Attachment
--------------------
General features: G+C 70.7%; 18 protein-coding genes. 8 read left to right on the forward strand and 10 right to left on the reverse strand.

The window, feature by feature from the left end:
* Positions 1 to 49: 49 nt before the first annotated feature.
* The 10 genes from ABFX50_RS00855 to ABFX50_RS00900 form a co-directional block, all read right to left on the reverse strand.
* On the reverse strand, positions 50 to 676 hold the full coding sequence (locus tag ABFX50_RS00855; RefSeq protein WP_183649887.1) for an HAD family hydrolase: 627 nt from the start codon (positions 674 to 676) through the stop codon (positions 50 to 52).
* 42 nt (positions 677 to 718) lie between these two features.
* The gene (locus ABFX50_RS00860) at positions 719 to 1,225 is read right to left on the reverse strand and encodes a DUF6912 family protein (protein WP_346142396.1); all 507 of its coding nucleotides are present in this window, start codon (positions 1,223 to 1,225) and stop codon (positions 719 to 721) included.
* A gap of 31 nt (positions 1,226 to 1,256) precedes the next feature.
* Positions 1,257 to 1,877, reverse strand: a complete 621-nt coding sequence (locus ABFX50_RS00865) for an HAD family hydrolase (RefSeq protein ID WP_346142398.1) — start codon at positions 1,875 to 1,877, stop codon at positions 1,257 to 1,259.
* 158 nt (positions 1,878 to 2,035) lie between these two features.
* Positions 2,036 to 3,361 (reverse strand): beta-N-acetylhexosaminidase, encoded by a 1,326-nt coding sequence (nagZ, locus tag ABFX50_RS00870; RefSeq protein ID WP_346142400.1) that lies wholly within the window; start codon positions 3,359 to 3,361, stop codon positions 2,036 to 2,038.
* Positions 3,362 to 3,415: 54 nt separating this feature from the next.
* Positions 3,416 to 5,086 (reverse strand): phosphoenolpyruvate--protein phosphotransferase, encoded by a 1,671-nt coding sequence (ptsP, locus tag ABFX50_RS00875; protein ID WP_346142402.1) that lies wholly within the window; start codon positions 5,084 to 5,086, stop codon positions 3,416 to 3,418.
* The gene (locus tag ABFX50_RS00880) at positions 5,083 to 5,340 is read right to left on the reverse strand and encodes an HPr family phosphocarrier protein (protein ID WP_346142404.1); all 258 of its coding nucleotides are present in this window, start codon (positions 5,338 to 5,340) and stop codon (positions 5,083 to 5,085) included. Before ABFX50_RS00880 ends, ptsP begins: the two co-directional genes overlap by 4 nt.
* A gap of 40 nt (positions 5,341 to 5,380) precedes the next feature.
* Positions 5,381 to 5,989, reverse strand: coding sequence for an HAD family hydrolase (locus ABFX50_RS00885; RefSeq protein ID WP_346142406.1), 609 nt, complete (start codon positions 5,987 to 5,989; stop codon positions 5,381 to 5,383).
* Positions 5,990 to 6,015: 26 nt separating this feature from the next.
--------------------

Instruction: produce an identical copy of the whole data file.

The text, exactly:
General features: G+C 70.7%; 18 protein-coding genes. 8 read left to right on the forward strand and 10 right to left on the reverse strand.

The window, feature by feature from the left end:
* Positions 1 to 49: 49 nt before the first annotated feature.
* The 10 genes from ABFX50_RS00855 to ABFX50_RS00900 form a co-directional block, all read right to left on the reverse strand.
* On the reverse strand, positions 50 to 676 hold the full coding sequence (locus tag ABFX50_RS00855; RefSeq protein WP_183649887.1) for an HAD family hydrolase: 627 nt from the start codon (positions 674 to 676) through the stop codon (positions 50 to 52).
* 42 nt (positions 677 to 718) lie between these two features.
* The gene (locus ABFX50_RS00860) at positions 719 to 1,225 is read right to left on the reverse strand and encodes a DUF6912 family protein (protein WP_346142396.1); all 507 of its coding nucleotides are present in this window, start codon (positions 1,223 to 1,225) and stop codon (positions 719 to 721) included.
* A gap of 31 nt (positions 1,226 to 1,256) precedes the next feature.
* Positions 1,257 to 1,877, reverse strand: a complete 621-nt coding sequence (locus ABFX50_RS00865) for an HAD family hydrolase (RefSeq protein ID WP_346142398.1) — start codon at positions 1,875 to 1,877, stop codon at positions 1,257 to 1,259.
* 158 nt (positions 1,878 to 2,035) lie between these two features.
* Positions 2,036 to 3,361 (reverse strand): beta-N-acetylhexosaminidase, encoded by a 1,326-nt coding sequence (nagZ, locus tag ABFX50_RS00870; RefSeq protein ID WP_346142400.1) that lies wholly within the window; start codon positions 3,359 to 3,361, stop codon positions 2,036 to 2,038.
* Positions 3,362 to 3,415: 54 nt separating this feature from the next.
* Positions 3,416 to 5,086 (reverse strand): phosphoenolpyruvate--protein phosphotransferase, encoded by a 1,671-nt coding sequence (ptsP, locus tag ABFX50_RS00875; protein ID WP_346142402.1) that lies wholly within the window; start codon positions 5,084 to 5,086, stop codon positions 3,416 to 3,418.
* The gene (locus tag ABFX50_RS00880) at positions 5,083 to 5,340 is read right to left on the reverse strand and encodes an HPr family phosphocarrier protein (protein ID WP_346142404.1); all 258 of its coding nucleotides are present in this window, start codon (positions 5,338 to 5,340) and stop codon (positions 5,083 to 5,085) included. Before ABFX50_RS00880 ends, ptsP begins: the two co-directional genes overlap by 4 nt.
* A gap of 40 nt (positions 5,341 to 5,380) precedes the next feature.
* Positions 5,381 to 5,989, reverse strand: coding sequence for an HAD family hydrolase (locus ABFX50_RS00885; RefSeq protein ID WP_346142406.1), 609 nt, complete (start codon positions 5,987 to 5,989; stop codon positions 5,381 to 5,383).
* Positions 5,990 to 6,015: 26 nt separating this feature from the next.